When in your life has God unexpectedly turned an ending into a new beginning or showered you with grace and mercy?  Take a few minutes today to thank God for these gifts and for envisioning possibilities for us beyond our wildest dreams.

My Soul Yearns for You

By Beth DeCristofaro

The way of the just is smooth; the path of the just you make level. Yes, for your way and your judgments, O LORD, we look to you; Your name and your title are the desire of our souls. My soul yearns for you in the night, yes, my spirit within me keeps vigil for you (Isaiah 26:7-9)

Jesus said: “Come to me, all you who labor and are burdened, and I will give you rest.” (Matthew 11:28)

Prayer in Mohawk Language

Anyone who knows the story of St. Kateri might wonder at her feast day celebrated with these readings.  Kateri was born in what is now upstate New York and orphaned at the age of 4.  She survived smallpox but with such scarring and impaired eyesight that she was named "Tekakwitha," which means "she who bumps into things."  She was raised by an anti-Christian uncle who wanted her to marry despite her desire to dedicate herself to God.  Although her family finally relented, allowing her to be baptized Catholic at 18 years old, she endured many years of ridicule and abuse by the community.  Finally, Kateri escaped, walking many miles to a Jesuit settlement where she lived out the rest of her young life in prayer, ascetic practice, and gentle kindness to all.

The way of the just is smooth?  The human condition does not guarantee a yellow brick road.  We regularly suffer, doubt, ache, rage unrelentingly, lose.  smooth?  Humans die.  Their life ends and often before it does it diminishes, becomes uncontrollable, becomes unrecognizable and perhaps appears to border on meaningless.  Smooth?  People are betrayed, terrorized, hunted, trafficked, abused, disrespected.  Smooth?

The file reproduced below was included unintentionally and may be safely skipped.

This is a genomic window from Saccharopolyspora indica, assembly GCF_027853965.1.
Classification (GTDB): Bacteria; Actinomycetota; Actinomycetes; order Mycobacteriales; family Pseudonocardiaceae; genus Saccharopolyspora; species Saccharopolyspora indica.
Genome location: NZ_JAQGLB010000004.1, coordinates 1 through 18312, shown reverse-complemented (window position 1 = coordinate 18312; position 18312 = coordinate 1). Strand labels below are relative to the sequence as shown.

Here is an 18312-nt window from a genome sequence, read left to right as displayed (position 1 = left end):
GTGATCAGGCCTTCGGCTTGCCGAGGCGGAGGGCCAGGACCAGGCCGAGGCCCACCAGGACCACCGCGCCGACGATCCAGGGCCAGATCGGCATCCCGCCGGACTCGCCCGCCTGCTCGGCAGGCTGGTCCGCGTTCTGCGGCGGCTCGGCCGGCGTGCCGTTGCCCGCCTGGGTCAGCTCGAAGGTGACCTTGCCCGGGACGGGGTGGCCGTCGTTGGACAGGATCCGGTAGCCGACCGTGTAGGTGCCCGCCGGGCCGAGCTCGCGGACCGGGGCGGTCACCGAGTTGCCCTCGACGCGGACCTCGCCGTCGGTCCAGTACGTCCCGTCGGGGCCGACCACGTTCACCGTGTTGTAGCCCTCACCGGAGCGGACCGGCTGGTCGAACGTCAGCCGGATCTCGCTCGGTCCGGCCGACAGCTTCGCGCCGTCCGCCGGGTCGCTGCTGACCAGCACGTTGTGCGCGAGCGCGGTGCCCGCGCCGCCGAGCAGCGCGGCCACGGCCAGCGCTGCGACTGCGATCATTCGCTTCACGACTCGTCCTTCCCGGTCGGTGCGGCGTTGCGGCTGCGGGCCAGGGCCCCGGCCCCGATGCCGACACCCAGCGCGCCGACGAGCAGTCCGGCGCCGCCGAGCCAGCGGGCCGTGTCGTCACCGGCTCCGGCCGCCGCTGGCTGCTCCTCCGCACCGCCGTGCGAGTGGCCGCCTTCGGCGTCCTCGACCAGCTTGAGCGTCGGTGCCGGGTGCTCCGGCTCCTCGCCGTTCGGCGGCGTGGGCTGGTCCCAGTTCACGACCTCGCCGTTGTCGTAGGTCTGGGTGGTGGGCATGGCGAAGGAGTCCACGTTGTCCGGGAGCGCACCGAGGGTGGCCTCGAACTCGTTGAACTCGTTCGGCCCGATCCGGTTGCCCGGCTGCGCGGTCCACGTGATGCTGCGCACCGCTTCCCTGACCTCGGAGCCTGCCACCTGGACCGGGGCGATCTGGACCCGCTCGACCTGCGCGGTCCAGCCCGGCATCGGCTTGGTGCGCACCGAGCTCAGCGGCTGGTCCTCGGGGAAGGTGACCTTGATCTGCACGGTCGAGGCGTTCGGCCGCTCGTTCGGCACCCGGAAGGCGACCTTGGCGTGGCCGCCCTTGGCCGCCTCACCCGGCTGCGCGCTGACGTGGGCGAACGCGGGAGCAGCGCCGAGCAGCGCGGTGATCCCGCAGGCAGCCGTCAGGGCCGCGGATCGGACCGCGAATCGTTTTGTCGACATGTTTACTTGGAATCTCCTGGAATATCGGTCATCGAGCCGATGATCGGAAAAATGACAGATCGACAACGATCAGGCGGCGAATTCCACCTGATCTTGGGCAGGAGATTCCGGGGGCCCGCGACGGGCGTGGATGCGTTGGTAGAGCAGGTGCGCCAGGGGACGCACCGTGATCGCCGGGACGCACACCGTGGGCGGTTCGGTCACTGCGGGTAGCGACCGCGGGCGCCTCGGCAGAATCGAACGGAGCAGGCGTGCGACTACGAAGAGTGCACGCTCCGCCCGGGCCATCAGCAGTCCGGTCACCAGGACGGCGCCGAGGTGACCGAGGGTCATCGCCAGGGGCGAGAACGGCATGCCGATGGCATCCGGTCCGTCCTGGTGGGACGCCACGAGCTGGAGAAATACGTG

We need to read on beyond the promise of “smooth.”  We need to see that our soul desires not the smoothness of youth, success, long productive life or even satisfactory human roles.  We do not rest, we do not experience “smooth” until we rest in our truest home of homes, Jesus the Christ.  Kateri, young, burdened and alone knew and strived for this.  She died in the arms of her Lord, smoothly entering into the place prepared for her

As we encounter our next struggle or ponder present hurdles, are we able to know our Brother Jesus is at our side, smoothing the path by divine love, guidance, and fortitude?  If we cannot find Him can we hope He is there?  The yoke becomes much lighter with an assist from Him in whom all are truly themselves and all are at rest in His peace.